BETHEL —  Several seats along the front of the Memorial Day observance at Veteran’s Park saved for veterans were left unfilled and when the Mahoosuc Community Band played the medley, “Marches of Armed Forces,” just one man stood at a time.

For a few of the songs no men or women stood to be honored  by their military strain. A participant later commented that there were fewer men still alive from the world wars and the Vietnam War veterans didn’t want to remember.

Still the service was poignant. Jane Ryerson read “In Flanders Fields,” a poem written in the back of an ambulance, by Veteran John McCrae on May 3, 1915. “We are the dead. Shot days ago we lived, felt dawn, saw sunset glow, loved and were loved, and now we lie in Flanders Fields.”

American Legion President Barb Dion introduced Lily Burrill, Miss Poppy, and read her long family history of men and women who served in the military.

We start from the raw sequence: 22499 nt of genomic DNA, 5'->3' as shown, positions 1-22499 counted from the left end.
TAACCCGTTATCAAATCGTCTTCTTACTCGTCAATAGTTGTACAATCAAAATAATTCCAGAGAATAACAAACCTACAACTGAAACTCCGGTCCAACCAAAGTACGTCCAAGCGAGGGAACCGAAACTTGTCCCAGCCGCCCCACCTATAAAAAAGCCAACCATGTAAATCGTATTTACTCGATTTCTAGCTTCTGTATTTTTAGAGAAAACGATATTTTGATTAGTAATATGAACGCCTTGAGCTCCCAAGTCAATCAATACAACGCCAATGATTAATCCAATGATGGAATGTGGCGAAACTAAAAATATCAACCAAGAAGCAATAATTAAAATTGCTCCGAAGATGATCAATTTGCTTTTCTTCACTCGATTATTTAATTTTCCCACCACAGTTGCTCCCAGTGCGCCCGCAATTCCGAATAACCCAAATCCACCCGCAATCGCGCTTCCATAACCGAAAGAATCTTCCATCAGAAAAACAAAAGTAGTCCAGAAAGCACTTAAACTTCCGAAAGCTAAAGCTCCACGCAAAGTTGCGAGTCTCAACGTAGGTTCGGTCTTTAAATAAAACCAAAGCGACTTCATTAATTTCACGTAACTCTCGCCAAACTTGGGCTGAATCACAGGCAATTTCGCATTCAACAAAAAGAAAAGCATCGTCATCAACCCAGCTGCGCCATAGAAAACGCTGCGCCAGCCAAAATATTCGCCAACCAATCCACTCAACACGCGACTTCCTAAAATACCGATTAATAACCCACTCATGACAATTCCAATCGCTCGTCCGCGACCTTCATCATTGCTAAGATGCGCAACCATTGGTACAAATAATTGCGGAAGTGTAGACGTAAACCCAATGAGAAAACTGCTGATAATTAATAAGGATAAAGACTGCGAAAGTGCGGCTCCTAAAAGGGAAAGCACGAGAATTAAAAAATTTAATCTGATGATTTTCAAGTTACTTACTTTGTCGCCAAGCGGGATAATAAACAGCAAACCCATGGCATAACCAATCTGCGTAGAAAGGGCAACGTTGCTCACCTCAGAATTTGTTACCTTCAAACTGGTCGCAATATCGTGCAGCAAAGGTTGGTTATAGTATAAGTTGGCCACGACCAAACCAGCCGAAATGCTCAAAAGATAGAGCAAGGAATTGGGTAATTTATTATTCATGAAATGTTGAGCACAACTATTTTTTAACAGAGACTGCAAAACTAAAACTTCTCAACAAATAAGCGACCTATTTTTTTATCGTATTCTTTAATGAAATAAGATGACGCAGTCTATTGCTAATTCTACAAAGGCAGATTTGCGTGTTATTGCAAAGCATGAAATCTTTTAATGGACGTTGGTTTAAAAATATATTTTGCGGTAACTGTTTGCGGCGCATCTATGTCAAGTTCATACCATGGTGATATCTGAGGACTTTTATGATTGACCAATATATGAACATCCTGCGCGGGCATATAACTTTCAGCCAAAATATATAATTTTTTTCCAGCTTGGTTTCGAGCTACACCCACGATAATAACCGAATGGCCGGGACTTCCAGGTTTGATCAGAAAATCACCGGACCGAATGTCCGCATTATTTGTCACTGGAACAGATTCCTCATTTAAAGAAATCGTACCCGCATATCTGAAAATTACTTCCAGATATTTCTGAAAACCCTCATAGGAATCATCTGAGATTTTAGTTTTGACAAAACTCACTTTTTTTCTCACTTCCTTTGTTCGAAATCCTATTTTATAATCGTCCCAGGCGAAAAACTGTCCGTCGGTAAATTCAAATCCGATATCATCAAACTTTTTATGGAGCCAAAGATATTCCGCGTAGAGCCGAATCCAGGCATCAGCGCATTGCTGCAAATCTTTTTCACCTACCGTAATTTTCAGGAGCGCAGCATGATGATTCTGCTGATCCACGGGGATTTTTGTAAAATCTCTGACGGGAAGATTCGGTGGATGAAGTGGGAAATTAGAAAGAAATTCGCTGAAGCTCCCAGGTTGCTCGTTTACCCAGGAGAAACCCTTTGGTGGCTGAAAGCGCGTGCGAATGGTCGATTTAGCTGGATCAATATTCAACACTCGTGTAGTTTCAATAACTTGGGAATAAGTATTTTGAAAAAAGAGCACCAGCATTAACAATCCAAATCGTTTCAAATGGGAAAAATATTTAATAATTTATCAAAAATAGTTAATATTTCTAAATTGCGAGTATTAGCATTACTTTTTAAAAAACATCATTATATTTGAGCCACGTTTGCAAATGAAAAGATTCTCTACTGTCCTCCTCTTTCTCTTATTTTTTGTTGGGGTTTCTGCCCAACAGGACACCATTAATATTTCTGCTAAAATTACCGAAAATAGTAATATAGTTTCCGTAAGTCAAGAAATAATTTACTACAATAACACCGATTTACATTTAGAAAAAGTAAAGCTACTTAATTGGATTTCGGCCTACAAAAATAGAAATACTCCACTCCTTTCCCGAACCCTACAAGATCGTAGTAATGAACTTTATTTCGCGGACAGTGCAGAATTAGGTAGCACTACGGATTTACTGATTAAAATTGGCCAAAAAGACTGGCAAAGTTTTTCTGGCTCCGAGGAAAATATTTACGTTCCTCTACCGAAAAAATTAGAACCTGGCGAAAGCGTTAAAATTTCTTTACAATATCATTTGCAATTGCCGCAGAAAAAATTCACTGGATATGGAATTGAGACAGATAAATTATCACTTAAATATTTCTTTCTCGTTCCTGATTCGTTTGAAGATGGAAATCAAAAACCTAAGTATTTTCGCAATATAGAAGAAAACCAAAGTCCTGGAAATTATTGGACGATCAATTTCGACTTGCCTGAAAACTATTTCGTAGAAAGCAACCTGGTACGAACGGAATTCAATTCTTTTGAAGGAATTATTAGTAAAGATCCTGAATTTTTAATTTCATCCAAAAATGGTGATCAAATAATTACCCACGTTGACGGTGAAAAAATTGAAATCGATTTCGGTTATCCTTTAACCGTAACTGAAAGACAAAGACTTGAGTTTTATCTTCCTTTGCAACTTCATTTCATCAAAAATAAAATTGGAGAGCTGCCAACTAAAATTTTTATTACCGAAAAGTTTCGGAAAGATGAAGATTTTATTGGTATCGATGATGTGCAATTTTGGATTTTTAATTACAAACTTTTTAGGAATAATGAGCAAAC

“Our collective presence is important. It matters that we are here. All of us are here. Thank-you,” said Legion Commander Scott Cole. “…We validate this tremendous loss of life with hope that somehow these deaths furthered our nation’s ideals.”

When the service was over and nearly everyone had gone home, Vietnam Veteran Irving York of Bethel was lingering at the wall. He said he and his three brothers had served but the macular degeneration in his eyes made it hard for him to find their names on the wall.

While York and his brothers were not seated at the front for the service, they were remembered this Memorial Day.

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